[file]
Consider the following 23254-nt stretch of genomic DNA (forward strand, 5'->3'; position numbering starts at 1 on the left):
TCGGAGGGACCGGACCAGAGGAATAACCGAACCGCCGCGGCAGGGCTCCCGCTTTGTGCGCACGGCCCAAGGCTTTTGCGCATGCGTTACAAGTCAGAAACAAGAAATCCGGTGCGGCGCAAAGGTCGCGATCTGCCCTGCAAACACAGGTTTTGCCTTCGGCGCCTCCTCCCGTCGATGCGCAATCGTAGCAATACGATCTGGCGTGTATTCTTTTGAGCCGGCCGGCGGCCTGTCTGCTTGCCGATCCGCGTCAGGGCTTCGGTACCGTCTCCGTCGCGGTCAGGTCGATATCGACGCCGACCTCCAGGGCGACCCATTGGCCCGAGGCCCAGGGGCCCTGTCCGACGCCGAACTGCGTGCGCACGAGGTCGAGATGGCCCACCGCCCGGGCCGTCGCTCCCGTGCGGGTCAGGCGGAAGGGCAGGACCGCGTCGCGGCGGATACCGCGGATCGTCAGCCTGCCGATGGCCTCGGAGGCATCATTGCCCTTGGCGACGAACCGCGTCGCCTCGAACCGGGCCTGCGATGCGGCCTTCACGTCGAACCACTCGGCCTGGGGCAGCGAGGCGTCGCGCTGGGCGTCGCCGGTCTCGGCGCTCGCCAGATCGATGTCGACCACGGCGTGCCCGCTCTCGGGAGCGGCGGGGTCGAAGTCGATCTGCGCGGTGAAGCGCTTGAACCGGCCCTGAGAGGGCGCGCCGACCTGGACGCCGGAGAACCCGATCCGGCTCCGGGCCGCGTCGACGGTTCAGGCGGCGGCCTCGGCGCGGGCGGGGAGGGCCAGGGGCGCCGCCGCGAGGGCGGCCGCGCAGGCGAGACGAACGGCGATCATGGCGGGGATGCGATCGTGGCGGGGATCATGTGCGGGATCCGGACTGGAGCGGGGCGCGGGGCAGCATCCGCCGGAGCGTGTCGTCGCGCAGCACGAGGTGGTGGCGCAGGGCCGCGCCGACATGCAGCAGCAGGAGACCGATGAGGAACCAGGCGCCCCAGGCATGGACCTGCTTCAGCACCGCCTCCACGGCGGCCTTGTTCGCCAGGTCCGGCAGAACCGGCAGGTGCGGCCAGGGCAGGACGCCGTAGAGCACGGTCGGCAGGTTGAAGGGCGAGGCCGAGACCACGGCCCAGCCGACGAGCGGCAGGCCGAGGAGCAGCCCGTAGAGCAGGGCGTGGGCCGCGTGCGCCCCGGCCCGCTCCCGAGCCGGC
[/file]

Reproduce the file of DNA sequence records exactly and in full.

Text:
Consider the following 23254-nt stretch of genomic DNA (forward strand, 5'->3'; position numbering starts at 1 on the left):
TCGGAGGGACCGGACCAGAGGAATAACCGAACCGCCGCGGCAGGGCTCCCGCTTTGTGCGCACGGCCCAAGGCTTTTGCGCATGCGTTACAAGTCAGAAACAAGAAATCCGGTGCGGCGCAAAGGTCGCGATCTGCCCTGCAAACACAGGTTTTGCCTTCGGCGCCTCCTCCCGTCGATGCGCAATCGTAGCAATACGATCTGGCGTGTATTCTTTTGAGCCGGCCGGCGGCCTGTCTGCTTGCCGATCCGCGTCAGGGCTTCGGTACCGTCTCCGTCGCGGTCAGGTCGATATCGACGCCGACCTCCAGGGCGACCCATTGGCCCGAGGCCCAGGGGCCCTGTCCGACGCCGAACTGCGTGCGCACGAGGTCGAGATGGCCCACCGCCCGGGCCGTCGCTCCCGTGCGGGTCAGGCGGAAGGGCAGGACCGCGTCGCGGCGGATACCGCGGATCGTCAGCCTGCCGATGGCCTCGGAGGCATCATTGCCCTTGGCGACGAACCGCGTCGCCTCGAACCGGGCCTGCGATGCGGCCTTCACGTCGAACCACTCGGCCTGGGGCAGCGAGGCGTCGCGCTGGGCGTCGCCGGTCTCGGCGCTCGCCAGATCGATGTCGACCACGGCGTGCCCGCTCTCGGGAGCGGCGGGGTCGAAGTCGATCTGCGCGGTGAAGCGCTTGAACCGGCCCTGAGAGGGCGCGCCGACCTGGACGCCGGAGAACCCGATCCGGCTCCGGGCCGCGTCGACGGTTCAGGCGGCGGCCTCGGCGCGGGCGGGGAGGGCCAGGGGCGCCGCCGCGAGGGCGGCCGCGCAGGCGAGACGAACGGCGATCATGGCGGGGATGCGATCGTGGCGGGGATCATGTGCGGGATCCGGACTGGAGCGGGGCGCGGGGCAGCATCCGCCGGAGCGTGTCGTCGCGCAGCACGAGGTGGTGGCGCAGGGCCGCGCCGACATGCAGCAGCAGGAGACCGATGAGGAACCAGGCGCCCCAGGCATGGACCTGCTTCAGCACCGCCTCCACGGCGGCCTTGTTCGCCAGGTCCGGCAGAACCGGCAGGTGCGGCCAGGGCAGGACGCCGTAGAGCACGGTCGGCAGGTTGAAGGGCGAGGCCGAGACCACGGCCCAGCCGACGAGCGGCAGGCCGAGGAGCAGCCCGTAGAGCAGGGCGTGGGCCGCGTGCGCCCCGGCCCGCTCCCGAGCCGGC